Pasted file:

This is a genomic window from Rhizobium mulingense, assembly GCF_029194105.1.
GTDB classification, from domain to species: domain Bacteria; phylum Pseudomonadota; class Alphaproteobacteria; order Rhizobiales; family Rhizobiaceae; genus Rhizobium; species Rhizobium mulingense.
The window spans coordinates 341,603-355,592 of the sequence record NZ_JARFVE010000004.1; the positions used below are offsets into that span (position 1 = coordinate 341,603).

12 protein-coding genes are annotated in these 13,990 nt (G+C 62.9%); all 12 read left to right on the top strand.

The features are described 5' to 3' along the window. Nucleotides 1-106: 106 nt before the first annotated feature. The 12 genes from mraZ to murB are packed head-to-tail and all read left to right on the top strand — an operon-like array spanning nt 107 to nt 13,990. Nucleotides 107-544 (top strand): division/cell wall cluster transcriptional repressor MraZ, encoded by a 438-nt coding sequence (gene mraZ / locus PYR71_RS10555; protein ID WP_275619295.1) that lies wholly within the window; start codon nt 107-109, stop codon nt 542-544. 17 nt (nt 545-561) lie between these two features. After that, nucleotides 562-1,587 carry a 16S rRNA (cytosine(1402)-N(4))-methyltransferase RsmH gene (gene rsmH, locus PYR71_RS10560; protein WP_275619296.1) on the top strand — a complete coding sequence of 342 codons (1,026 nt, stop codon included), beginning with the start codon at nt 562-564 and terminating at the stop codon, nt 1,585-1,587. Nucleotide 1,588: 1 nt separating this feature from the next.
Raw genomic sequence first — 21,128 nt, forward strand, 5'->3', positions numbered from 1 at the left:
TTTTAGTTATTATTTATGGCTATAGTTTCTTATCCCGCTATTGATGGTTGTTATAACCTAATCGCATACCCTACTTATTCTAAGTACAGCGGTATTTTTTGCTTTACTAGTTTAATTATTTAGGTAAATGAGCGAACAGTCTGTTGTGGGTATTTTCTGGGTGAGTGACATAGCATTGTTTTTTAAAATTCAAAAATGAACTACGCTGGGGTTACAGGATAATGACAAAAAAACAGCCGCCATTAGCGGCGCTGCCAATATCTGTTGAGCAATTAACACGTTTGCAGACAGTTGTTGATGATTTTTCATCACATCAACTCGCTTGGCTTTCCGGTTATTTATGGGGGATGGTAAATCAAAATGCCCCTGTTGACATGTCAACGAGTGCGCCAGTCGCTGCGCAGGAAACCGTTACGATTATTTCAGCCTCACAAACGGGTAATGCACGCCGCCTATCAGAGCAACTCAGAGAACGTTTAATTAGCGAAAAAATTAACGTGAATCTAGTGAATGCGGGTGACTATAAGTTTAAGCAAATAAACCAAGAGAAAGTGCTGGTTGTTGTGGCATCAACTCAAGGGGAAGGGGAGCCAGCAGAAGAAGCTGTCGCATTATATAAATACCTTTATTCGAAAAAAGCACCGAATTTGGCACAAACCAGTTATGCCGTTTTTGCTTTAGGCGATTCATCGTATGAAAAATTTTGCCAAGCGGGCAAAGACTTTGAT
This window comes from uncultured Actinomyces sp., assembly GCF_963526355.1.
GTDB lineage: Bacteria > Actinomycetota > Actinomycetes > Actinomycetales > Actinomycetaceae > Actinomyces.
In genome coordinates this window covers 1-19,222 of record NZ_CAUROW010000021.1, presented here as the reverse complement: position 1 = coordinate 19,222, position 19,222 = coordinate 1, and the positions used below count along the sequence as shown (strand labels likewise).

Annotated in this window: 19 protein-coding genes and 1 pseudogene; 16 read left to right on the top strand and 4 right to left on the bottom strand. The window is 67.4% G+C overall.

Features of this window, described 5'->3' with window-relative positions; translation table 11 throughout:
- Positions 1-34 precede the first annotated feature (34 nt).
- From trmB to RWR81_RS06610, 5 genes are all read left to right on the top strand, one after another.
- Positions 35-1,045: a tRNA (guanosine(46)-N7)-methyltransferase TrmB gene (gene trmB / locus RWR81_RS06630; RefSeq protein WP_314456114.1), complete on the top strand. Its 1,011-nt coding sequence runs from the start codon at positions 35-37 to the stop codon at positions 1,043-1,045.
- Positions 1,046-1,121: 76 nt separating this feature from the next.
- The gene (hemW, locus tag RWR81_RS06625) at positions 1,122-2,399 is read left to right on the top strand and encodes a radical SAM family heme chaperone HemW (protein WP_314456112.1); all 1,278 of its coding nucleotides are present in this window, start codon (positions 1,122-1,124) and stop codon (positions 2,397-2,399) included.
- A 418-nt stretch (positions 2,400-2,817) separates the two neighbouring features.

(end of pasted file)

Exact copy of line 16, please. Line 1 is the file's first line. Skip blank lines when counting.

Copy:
- Positions 1,046-1,121: 76 nt separating this feature from the next.